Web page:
Many well-meaning garden electrics schemes fail after a disappointingly short time due to poor choice and installation of cables and accessories. For this reason, steel-wired armoured cable (SWA) in particular is an absolute necessity in this environment, delivering power safely & reliably over quite long distances to endpoints.

SWA cable

SWA being pretty tough cable, is tough to work with, requiring proper metal glands to terminate it safely on waterproofed accessories. Qualified electricians should be used to install this kind of cable, in addition to ensuring all aspects of electrical safety are met during the design and installation of the garden electrics as a whole. For free advice and a quote on all such work, please don’t hesitate to give us a call.





Think you can change a light fitting?

One of the common DIY problems with electrics is changing ceiling light fittings. Sounds simple doesn’t it – take the old one off and reconnect all the wires to the new one – right?

Ceiling light 2

Well, it’s fairly simple only when there are 3 wires to worry about. Often though, the old light fitting is also acting as a ‘loop-in, loop-out’ cable joint, in which case there can be many individual wires (live, switched live, neutrals, earth) and it is very easy to mix them up. At best the light won’t work, at worst the fuse on the consumer unit will blow and other lights won’t work either. Add to this working off a ladder, a general lack of suitable test equipment to confirm correct wiring and earthing, particularly to fancy metal fittings, and this ‘simple job’ turns into a drama.

However tempting it is to try and change your own light fittings, it’s generally not a good idea. Even electricians find these to be fiddly and tricky jobs on occasions, but they will always leave it safe and working at the end!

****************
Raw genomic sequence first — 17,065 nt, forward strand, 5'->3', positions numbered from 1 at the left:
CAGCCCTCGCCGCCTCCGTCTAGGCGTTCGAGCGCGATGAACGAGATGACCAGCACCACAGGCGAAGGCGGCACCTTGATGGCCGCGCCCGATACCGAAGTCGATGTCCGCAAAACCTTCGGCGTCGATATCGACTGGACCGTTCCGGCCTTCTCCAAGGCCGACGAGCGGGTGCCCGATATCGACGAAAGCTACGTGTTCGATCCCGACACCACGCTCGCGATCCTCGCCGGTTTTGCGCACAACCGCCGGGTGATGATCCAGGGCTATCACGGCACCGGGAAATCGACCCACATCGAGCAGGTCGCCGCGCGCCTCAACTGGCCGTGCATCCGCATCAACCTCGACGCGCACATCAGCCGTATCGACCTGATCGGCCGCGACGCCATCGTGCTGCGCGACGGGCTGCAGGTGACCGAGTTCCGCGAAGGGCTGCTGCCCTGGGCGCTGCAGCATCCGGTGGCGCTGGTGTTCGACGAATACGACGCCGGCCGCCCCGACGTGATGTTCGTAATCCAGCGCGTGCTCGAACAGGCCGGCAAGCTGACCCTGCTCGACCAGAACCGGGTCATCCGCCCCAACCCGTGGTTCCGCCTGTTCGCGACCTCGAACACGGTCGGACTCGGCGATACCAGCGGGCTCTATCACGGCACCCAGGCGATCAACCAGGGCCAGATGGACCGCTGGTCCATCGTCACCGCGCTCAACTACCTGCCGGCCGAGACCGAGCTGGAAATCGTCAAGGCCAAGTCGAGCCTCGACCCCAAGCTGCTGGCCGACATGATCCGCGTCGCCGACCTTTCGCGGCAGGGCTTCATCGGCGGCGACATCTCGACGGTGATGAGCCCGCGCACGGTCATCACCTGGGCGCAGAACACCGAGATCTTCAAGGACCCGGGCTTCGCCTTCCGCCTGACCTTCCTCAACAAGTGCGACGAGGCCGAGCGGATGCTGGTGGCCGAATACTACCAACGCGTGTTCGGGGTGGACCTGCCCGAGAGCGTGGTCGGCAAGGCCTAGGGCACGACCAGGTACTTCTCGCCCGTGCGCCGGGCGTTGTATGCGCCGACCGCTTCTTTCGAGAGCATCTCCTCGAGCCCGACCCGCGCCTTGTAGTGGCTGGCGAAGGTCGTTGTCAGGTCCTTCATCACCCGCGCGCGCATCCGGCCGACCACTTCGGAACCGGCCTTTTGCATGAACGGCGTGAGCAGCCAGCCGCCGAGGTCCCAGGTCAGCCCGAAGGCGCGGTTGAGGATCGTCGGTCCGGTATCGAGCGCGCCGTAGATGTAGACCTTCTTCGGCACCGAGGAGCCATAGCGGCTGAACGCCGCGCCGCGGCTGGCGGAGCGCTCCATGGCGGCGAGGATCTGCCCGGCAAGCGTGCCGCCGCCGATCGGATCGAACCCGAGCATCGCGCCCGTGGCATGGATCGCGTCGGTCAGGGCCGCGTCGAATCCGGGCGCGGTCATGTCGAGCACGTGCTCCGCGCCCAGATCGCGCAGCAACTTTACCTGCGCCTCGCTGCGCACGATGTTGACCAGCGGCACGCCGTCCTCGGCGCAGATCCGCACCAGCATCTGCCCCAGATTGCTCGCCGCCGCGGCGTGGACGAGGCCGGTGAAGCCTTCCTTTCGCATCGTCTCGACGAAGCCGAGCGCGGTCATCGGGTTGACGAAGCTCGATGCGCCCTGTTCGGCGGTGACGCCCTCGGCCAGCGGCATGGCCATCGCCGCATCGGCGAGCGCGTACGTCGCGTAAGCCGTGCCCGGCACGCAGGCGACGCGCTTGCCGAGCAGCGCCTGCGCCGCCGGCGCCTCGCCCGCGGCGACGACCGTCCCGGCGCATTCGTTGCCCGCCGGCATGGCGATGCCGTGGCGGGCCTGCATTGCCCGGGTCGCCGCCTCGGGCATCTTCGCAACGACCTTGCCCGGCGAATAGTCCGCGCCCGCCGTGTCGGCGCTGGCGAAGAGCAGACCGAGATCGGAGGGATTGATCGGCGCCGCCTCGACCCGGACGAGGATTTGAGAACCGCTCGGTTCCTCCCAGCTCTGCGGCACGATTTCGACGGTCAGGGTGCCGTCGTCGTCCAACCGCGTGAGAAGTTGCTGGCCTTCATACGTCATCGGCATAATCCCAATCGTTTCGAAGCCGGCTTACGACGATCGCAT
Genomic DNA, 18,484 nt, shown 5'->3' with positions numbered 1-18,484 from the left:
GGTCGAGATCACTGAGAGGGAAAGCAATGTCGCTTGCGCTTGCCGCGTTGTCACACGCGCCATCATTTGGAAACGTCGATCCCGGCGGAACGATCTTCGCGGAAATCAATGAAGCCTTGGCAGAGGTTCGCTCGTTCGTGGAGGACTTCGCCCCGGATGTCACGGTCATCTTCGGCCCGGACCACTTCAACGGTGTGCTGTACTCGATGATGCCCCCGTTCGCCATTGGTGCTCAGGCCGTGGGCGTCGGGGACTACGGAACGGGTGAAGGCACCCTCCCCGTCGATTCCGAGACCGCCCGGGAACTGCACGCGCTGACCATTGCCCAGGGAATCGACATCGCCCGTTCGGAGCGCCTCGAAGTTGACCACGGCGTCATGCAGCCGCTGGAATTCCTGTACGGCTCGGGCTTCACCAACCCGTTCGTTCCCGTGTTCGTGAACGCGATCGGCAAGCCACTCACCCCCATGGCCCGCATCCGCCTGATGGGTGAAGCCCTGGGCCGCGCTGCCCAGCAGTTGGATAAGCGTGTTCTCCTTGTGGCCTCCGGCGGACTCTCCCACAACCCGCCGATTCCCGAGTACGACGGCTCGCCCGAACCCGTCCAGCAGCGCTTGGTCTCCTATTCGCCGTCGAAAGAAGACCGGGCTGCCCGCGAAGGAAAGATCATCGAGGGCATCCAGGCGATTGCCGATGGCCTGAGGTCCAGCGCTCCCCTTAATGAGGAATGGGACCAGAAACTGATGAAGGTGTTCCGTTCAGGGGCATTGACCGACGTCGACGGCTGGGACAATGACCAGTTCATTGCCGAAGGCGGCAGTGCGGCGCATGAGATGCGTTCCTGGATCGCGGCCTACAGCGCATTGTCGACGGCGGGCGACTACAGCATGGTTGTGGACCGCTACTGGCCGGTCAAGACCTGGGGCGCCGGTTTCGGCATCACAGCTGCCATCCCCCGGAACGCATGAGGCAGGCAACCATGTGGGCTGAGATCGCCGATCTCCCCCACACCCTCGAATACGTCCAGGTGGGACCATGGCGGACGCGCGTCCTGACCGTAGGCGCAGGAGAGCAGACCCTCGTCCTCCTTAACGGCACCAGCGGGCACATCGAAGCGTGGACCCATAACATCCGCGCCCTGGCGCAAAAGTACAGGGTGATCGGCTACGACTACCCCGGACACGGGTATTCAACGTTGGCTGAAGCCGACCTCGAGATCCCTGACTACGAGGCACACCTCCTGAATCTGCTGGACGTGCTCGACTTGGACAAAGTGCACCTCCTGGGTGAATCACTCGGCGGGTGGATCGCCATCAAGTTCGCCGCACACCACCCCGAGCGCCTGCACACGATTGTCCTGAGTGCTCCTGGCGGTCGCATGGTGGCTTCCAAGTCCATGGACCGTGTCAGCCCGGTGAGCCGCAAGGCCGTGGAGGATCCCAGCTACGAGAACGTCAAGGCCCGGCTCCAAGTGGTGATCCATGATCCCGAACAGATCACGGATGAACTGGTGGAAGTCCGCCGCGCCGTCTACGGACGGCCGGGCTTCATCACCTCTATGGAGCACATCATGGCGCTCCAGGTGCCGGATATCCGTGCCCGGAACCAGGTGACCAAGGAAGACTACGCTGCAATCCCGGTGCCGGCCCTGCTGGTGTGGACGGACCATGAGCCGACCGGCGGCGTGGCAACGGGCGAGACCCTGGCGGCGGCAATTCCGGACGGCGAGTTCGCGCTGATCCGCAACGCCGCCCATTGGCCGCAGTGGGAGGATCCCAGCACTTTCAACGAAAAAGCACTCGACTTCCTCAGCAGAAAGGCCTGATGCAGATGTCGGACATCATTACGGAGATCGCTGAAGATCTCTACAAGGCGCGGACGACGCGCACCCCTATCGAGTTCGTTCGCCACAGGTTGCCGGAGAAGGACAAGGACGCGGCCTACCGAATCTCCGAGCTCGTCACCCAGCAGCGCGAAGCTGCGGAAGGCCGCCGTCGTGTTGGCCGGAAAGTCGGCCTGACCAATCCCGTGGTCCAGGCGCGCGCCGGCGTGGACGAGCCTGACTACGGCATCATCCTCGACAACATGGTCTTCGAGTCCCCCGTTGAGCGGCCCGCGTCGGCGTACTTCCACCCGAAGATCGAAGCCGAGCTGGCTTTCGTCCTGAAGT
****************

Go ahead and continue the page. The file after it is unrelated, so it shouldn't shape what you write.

The damage furry rodents can do

The one thing mice, rats and squirrels all have in common is their taste for electric cables which often leads to both their demise and tripped fuses & RCDs in your house and outbuilding/garden circuits.

Often next to their nests in lofts and pipes, the rodents chew off the PVC insulation on the cables, exposing the copper cores and  creating an electrocution hazard to you and them, particularly in lofts. Fire risk and tripped fuses/RCDs from short circuits and earth leakage can also occur.

Mice and squirrels are the main problems found in lofts, particularly the latter which although less in number, can be very destructive in a short space of time. Rats are a particular hazard to non-armoured cables in underground ducts and outbuildings.

The tell-tale signs to look out for are visibly nibbled & chewed cables and nuisance tripping which is often happens when chewed cables get damp or wet.
In all cases, action must be taken quickly to eliminate further cable damage and repair the already damaged cables. This often means removing the rodent activity (particularly in lofts) and/or adding additional protection to cables where it is not feasible to remove the rodents.

So the next time you hear the patter of tiny feet on your ceilings, don’t delay, it could prove an expensive mistake!


Changing 12V halogen downlight bulbs for LED